The social media landscape has changed drastically. Here’s how marketers can prepare for the latest trends.
Although brands have been leveraging social media to market their products and services for over two decades, there have been major shifts in marketing practices over the past few years. New trends — spurred on by the ongoing pandemic and emerging technologies — are forcing marketers to continuously update their strategies.
“Things are changing fast — things are incredibly complex,” said Mike Baglietto, the global head of market insights at market research company NetBase Quid, in a recent webinar. “Finding these unmet needs and shifts in customer behavior is becoming important for our businesses to succeed. We need to be able to sift through information quickly to find these insights to help drive our strategy.”
Unfortunately, traditional methods of social media analysis are no longer working. According to Baglietto, they’re difficult, time-consuming, and no longer work in today’s world: “This is partly because there’s so much data, but also because it’s siloed in a number of different systems with disjointed workflows.”
On top of these fragmented data issues, more and more marketers are searching for the latest insights and technologies to help them prepare for social marketing changes on the horizon. To help with this, here are three of the most important social media trends to look out for in 2022.
Virtual and augmented reality technologies
“There have been so many different changes to ways people are interacting on social channels,” said Harvey Rañola of NetBase Quid in the same webinar. “One of the things we’ve been seeing as an emerging trend — even before Facebook decided to rebrand their corporate entity as Meta — is augmented reality.”
He added, “Before that, we were already seeing these trends in how brands were engaging with potential customers, enabling them to virtually try out their products.”
Rañola highlighted Ikea’s virtual design rooms as an example, which let customers map out the furniture they had in their online inventory using an AR interface. Other big brands, such as Nike, leveraged technologies to allow people to measure their feet and try on shoes virtually.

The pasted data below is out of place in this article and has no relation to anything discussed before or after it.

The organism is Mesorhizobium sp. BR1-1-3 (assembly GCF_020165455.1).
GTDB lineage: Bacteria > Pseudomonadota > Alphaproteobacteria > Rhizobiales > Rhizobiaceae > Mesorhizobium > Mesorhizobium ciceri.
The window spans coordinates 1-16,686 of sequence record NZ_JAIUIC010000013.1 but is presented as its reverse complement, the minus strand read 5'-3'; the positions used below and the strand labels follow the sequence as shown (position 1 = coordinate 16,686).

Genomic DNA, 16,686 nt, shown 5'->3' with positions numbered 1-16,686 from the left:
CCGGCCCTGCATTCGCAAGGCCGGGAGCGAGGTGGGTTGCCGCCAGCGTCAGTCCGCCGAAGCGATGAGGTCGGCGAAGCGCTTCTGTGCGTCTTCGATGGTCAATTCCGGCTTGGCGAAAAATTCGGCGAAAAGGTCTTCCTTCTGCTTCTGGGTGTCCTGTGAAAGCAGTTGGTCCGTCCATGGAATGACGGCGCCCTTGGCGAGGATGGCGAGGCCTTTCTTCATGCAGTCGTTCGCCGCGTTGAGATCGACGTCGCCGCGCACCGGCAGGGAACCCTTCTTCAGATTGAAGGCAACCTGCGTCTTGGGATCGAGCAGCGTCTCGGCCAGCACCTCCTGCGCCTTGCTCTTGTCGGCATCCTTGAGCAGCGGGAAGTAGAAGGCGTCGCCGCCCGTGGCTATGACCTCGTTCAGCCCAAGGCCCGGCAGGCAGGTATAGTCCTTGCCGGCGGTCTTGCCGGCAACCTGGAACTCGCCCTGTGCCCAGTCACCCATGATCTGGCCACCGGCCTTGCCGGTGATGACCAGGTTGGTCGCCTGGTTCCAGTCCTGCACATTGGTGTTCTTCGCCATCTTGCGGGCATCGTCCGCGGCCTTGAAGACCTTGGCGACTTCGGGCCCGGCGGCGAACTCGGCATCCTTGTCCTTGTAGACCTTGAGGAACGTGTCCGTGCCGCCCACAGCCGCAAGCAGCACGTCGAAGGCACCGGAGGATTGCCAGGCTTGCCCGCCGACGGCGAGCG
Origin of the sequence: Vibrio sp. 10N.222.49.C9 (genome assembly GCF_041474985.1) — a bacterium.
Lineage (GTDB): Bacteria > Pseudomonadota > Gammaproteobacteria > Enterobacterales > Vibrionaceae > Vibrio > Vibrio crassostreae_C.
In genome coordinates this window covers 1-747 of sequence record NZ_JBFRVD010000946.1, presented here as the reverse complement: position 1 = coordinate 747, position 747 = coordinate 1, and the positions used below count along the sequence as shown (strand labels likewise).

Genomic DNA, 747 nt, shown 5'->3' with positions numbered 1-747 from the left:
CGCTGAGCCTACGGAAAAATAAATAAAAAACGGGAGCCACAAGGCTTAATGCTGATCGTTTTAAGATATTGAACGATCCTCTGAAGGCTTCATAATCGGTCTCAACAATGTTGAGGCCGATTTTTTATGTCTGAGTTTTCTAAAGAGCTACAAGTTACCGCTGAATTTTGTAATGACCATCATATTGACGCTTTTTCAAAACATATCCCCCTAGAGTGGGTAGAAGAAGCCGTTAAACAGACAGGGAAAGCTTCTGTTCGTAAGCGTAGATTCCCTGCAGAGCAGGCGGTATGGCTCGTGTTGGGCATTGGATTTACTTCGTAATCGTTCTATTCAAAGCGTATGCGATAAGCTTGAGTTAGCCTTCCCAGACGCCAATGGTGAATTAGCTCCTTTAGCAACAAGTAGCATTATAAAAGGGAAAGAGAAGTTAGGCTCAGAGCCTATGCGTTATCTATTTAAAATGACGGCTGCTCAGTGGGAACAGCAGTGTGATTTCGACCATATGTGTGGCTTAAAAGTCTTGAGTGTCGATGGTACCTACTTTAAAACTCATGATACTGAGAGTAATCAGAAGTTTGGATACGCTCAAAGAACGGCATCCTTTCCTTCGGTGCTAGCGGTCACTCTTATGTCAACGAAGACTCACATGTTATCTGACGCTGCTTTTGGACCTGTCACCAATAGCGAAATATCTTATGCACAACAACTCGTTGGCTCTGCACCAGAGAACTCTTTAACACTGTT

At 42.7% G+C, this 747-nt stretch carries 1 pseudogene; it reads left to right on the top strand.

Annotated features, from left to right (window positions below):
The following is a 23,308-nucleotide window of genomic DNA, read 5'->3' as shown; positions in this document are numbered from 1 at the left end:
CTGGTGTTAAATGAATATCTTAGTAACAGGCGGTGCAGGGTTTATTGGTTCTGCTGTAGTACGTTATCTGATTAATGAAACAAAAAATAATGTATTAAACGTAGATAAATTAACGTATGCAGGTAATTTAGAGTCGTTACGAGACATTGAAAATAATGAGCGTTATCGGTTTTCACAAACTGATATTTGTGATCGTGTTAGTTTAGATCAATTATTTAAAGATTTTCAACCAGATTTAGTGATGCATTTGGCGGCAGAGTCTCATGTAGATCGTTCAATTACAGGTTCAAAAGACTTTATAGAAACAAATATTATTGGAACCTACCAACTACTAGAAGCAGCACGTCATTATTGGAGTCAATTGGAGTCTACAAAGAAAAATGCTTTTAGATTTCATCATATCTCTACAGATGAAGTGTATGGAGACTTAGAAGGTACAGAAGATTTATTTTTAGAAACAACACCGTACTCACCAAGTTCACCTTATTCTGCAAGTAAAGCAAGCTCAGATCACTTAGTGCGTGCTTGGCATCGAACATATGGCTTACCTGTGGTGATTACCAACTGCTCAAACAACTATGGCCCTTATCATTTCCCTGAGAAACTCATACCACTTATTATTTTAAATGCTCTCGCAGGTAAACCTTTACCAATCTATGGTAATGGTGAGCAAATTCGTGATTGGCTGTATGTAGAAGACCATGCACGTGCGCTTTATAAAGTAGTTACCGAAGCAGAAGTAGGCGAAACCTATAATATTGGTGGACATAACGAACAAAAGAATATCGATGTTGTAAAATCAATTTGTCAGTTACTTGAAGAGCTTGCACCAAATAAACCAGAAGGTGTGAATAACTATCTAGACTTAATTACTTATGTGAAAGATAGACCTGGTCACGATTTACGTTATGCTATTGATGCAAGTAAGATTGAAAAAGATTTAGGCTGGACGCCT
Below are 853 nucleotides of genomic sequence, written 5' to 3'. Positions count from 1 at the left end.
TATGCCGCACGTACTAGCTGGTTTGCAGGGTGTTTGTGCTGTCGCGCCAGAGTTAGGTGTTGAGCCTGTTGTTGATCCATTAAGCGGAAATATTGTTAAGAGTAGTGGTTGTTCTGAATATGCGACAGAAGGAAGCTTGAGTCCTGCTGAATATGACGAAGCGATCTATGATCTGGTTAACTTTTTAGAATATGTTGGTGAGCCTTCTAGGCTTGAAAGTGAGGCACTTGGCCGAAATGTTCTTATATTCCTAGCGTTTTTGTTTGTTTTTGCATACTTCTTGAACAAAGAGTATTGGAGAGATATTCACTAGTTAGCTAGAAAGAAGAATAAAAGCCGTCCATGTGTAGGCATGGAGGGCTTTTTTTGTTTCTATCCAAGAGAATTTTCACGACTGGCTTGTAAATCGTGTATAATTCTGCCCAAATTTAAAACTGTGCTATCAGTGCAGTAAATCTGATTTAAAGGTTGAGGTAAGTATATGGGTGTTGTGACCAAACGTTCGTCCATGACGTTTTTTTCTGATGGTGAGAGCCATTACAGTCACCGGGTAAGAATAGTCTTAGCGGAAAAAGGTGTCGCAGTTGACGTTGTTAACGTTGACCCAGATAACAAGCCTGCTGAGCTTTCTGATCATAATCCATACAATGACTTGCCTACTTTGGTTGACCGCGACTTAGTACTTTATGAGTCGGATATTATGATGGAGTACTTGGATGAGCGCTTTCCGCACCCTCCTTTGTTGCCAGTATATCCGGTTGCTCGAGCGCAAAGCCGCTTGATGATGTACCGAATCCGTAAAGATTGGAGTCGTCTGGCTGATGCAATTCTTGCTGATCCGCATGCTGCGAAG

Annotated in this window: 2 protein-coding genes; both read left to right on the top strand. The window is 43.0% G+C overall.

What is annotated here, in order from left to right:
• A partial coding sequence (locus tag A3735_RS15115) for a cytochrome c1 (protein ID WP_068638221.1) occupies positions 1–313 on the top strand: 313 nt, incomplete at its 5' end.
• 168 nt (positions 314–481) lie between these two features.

Brands now have the opportunity to improve customer engagement with new technologies. Here are some VR and other metaverse technologies brands can consider implementing to improve social media interactions:
- Photo filters featuring your brand’s logo
- Virtual tours of places of customer interest
- QR codes that, when scanned, immerse users in AR experiences
Personalized marketing content
VR/AR aren’t the only major trends floating around social spaces. Brands have begun leaning into personalized content more heavily than ever.
“Personalization is something that we are all familiar with … At the heart of it is delivering content that is relevant to your users,” Rañola said. “They expect their content to be relevant, and that encourages them to engage with you.”
Consumers today expect personalized content, especially on their social channels. According to a report from Sprout Social, 61% of consumers expect companies to provide personalized experiences on social media based on previous brand interactions, and 59% expect companies to read and analyze what they post on social media.
However, marketers walk a fine line when it comes to personalizing social media content — brands can unwittingly venture into “creepy” methods of interaction when using data consumers aren’t aware has been shared. A study conducted by CheetahDigital found that roughly 52% of social media users find ads based on recent shopping experiences from other sites creepy.
The best personalized social content is both highly relevant and based on information users have consented to share with brands. This not only builds consumer trust but also fosters greater levels of engagement with increasingly niche audiences.
“When we think about the type of content being talked about and streamed on Facebook and Instagram, most of these are related to people’s interests,” Rañola said. “The ways people are consuming content are becoming extremely niche.”
Marketing influencers and detractors
Influencer marketing — the process by which brands use external content creators to communicate their messages — has grown a lot as a result of the pandemic. More brands have found influencers’ less scripted styles to be more enticing to consumers.
“Influencers continue to be a very important part of what your marketing program should look like,” Rañola said.
He then referred to an Adweek influencer study, which found that influencer marketing increased ROI — companies make roughly $ 6.50 for every dollar spent. But the benefits go beyond improved profits — a survey from Matter Communications found that consumers often trust influencers more than the brands themselves.
“The influencers and the clout that they have with their followers go hand-in-hand with the personalization of content and driving engagement,” he said. “These influencers are not going to be going away anytime soon … Influencers are key to being able to unlock better ROI and gaining greater reach within your space.”
Marketers that are available to personalize digital interactions through the latest influencing strategies and technologies will have the best chance of succeeding in the wake of social media trends in 2022 and beyond.